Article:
Judy Greer

Actress and director Judy Greer discusses her debut feature "A Happening of Monumental Proportions" at the Jam Cellars Ballroom on Thursday afternoon as part of the Napa Valley Film Festival.

Sometimes the title says it all. “A Happening of Monumental Proportions” -- that’s a title that intrigues me. The synopsis sold me. The story is about a man who gets fired right before he is about to give a presentation at career day at his daughter’s school. Oh and there was a dead body found on the school campus that morning, but the administrators are doing everything in their power to make sure the parents coming in for career day don’t know about it.

Everything in this story unfolds in one day. You meet this ragtag group of characters and you wonder how they are all going to meet up in the end. And when they do it is in a shockingly absurd fashion that left me with my mouth hanging open.

I was constantly surprised by Judy Greer’s directorial debut. The movie made me laugh, it made my heart ache and it made me fall in love with this incredible cast, lead by Common, Allison Janney and Bradley Whitford. There are so many wonderful surprises in this film that I can’t say much more than that, but I was entirely charmed by the experience.

As I watched, I kept thinking “What have I gotten myself in to?” but at the same time I didn’t want it to end. I wanted to see this story unspool slowly so that I could drink in every beautiful detail. This film shoots to the top of my list as favorite film of the festival and it’s going to be tough to beat. This film left a warm feeling in my heart that my all-time favorites like “Juno” and “Garden State” also left. I know it’s early to say it’s the best thing I’ll see all weekend, but I was pleasantly surprised by the entire experience.

The best thing about the Napa Valley Film Festival is that you often get to chat with the creative forces behind the films after the credits roll. I’m surprised to see so many people bailing out before the lights come on. This is your chance to ask an actor, writer or director (sometimes all three): why did you do that? What were you thinking? What’s the process? Or it’s an opportunity to say, wow the music you picked in this film rocked, how did you put together the soundtrack?

Greer was available for Q&A after the screening of “A Happening of Monumental Proportions” and it was so exciting to see an actress I've loved for years talk about directing her first movie. She was as delightful as I’d hoped she’d be. I was genuinely impressed with the direction of the film. It all looked so effortless and even more amazing when she said they shot the film in 20 days.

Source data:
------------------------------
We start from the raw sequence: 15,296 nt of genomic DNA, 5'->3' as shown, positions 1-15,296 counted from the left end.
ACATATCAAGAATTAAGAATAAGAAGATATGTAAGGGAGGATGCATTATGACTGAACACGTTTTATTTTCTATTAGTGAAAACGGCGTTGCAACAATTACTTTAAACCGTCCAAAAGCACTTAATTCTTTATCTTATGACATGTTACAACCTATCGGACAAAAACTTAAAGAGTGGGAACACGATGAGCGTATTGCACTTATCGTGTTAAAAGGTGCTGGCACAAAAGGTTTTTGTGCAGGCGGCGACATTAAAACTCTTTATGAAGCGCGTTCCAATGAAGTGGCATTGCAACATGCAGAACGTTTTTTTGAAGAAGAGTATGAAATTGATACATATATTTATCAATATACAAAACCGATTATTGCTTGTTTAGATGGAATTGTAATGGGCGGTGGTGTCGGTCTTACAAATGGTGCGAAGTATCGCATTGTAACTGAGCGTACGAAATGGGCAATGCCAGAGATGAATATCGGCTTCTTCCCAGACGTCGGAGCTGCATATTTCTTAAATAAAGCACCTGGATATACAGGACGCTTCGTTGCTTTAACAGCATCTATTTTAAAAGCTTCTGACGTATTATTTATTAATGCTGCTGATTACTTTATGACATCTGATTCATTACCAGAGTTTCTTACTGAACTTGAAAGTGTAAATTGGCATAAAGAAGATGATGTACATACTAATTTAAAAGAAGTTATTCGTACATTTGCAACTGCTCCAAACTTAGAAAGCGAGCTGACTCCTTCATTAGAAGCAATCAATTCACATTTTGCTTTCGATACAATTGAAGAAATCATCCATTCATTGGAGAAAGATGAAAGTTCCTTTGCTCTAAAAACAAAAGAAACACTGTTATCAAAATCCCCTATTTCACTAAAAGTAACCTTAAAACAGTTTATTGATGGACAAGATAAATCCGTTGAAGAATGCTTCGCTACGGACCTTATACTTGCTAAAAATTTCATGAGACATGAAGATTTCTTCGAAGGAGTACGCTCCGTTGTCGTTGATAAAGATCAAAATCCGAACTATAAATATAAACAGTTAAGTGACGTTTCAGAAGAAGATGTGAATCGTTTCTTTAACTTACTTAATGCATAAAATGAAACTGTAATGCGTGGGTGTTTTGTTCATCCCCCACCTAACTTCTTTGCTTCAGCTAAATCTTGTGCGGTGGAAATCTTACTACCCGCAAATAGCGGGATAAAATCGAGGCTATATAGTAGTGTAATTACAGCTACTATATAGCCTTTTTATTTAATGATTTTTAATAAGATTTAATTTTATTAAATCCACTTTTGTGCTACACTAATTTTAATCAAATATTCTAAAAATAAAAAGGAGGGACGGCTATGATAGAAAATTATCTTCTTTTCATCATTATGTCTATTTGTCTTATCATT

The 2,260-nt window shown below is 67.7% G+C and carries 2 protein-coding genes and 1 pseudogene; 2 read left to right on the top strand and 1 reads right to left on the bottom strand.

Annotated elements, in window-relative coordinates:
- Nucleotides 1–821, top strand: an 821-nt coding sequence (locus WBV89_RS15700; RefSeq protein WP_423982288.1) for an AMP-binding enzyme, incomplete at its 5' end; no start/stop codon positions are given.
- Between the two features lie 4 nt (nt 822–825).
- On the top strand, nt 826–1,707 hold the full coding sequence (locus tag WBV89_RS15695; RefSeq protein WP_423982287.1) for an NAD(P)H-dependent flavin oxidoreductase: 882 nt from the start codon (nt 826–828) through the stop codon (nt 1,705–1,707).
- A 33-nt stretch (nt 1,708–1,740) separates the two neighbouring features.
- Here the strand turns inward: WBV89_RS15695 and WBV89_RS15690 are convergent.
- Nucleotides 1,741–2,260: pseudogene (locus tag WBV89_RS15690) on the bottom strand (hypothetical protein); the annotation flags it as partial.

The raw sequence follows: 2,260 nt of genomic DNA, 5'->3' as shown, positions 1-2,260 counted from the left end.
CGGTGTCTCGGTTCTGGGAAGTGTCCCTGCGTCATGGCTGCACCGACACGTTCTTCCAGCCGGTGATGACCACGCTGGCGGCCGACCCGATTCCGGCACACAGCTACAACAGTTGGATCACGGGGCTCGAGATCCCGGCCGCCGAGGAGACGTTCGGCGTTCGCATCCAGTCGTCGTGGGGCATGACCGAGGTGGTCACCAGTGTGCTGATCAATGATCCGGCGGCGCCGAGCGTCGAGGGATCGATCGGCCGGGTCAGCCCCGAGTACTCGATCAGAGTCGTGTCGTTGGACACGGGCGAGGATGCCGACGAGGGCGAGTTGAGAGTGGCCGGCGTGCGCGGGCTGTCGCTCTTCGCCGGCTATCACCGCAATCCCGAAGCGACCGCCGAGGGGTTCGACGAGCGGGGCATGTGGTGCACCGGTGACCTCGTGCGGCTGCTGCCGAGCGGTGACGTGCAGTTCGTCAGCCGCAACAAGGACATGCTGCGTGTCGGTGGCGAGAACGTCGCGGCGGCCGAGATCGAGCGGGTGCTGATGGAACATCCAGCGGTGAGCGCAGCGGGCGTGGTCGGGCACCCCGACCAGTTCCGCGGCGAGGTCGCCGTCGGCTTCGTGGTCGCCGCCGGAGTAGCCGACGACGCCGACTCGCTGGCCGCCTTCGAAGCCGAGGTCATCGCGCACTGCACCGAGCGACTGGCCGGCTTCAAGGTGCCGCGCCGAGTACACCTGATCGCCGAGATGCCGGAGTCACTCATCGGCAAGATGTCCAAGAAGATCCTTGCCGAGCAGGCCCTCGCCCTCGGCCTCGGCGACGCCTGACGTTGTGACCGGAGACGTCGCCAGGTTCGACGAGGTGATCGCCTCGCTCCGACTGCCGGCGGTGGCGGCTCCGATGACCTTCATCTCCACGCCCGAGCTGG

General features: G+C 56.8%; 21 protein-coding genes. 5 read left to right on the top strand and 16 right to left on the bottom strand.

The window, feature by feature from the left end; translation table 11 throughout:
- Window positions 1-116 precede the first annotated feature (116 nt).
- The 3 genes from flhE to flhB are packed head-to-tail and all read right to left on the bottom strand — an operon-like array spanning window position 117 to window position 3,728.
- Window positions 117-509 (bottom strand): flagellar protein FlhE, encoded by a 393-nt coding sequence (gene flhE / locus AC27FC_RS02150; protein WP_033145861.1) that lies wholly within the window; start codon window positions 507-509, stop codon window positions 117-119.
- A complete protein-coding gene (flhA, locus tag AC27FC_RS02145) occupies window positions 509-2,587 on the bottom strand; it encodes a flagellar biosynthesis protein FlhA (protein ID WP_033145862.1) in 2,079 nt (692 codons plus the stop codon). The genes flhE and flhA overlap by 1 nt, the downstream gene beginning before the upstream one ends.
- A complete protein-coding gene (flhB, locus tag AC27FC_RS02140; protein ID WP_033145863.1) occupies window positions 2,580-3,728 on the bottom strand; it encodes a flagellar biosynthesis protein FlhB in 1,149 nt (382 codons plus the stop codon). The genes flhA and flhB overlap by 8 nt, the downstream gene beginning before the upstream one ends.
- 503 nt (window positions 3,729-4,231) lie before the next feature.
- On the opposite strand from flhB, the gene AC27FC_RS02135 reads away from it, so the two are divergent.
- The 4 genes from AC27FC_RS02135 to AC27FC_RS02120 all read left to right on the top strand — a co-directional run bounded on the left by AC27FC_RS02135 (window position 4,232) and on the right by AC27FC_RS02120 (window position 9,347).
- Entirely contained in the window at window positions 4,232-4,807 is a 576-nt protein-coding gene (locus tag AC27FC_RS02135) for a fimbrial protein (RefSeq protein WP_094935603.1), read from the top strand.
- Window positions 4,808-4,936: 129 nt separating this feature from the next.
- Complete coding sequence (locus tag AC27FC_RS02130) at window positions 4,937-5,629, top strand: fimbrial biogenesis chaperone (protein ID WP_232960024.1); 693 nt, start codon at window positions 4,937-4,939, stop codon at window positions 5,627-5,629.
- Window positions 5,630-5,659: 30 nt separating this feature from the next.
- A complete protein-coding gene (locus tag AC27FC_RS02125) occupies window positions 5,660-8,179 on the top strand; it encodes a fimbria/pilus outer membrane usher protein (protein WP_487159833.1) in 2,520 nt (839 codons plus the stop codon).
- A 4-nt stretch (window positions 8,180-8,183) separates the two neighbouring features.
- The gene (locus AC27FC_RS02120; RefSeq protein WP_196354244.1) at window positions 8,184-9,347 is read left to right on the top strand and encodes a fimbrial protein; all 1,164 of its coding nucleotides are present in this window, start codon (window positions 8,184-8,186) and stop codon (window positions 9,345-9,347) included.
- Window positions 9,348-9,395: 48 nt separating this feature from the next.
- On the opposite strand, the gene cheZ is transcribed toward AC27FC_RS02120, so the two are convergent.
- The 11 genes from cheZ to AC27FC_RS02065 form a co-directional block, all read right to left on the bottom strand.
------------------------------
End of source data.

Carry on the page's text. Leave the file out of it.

You see that a lot in the films that show in the festival. These films don’t have blockbuster budgets, so they are made at a rapid pace, pinching every penny along the way.

“Coup d’Etat” , which will be released next year as “Dear Dictator” because no one knows how to say coup d’etat or knows what it means, according to the directors, was shot in 19 days. This movie is quirky if not absurd. Michael Caine plays the dictator of an island nation who begins a pen pal relationship with a high school girl in the United States. When revolutionaries oust him from power, he goes stateside to seek refuge with the teen and her mother. The concept is so far fetched, but the odd couple relationship between the teen and tyrant is the glue of the film.

During the Q&A, directors Lisa Addario and Joe Syracuse discussed how their project began 10 years ago and kept evolving over time as they struggled to get their film made. Originally, Jimmy Smits was the dictator, then Alfred Molina, then Robert DeNiro was attached for a a few years before Anthony Hopkins scored the gig. But when Hopkins was called away for reshoots on his show “Westworld”, Addario and Syracuse found themselves without a lead actor nearly a week before filming was scheduled to begin. They got a copy of the script to Caine who read it and agreed to step in, saving the project.

These little stories that you get to hear at the Q&As add such depth to the film experience. You get insider info about what it takes to make a movie. And the common theme is funding. Each director and producer talks about the struggle to find funding for these brilliant little films, and you have to wonder how many gems have been trapped under bootheels because there isn’t enough cash to turn a dream into a reality.

What’s cool about the Napa Valley Film Festival is that it presents an opportunity for these little films to find an audience and get a much-needed word of mouth boost so that you might actually get to recommend these films to your friends when they are released in theaters nationwide.

But there is still a chance to catch these films this weekend. “Coup d’Etat” will be screened Friday, Nov. 10, at Native Sons Hall in St. Helena at 10 a.m., and Saturday, Nov. 11 at Jam Ballroom Cellars in Napa at 4 p.m.

“A Happening of Monumental Proportions” -- which I highly recommend you see -- screens Friday at Native Sons Hall at 1:30 p.m. and Saturday at Jam Cellars Ballroom at 10 p.m.

Be the first to know

* I understand and agree that registration on or use of this site constitutes agreement to its user agreement and privacy policy.

Online Editor/Calendar Editor

Samie Hartley is the Napa Valley Register online editor. Her column Simple & Sassy runs on alternating Sundays.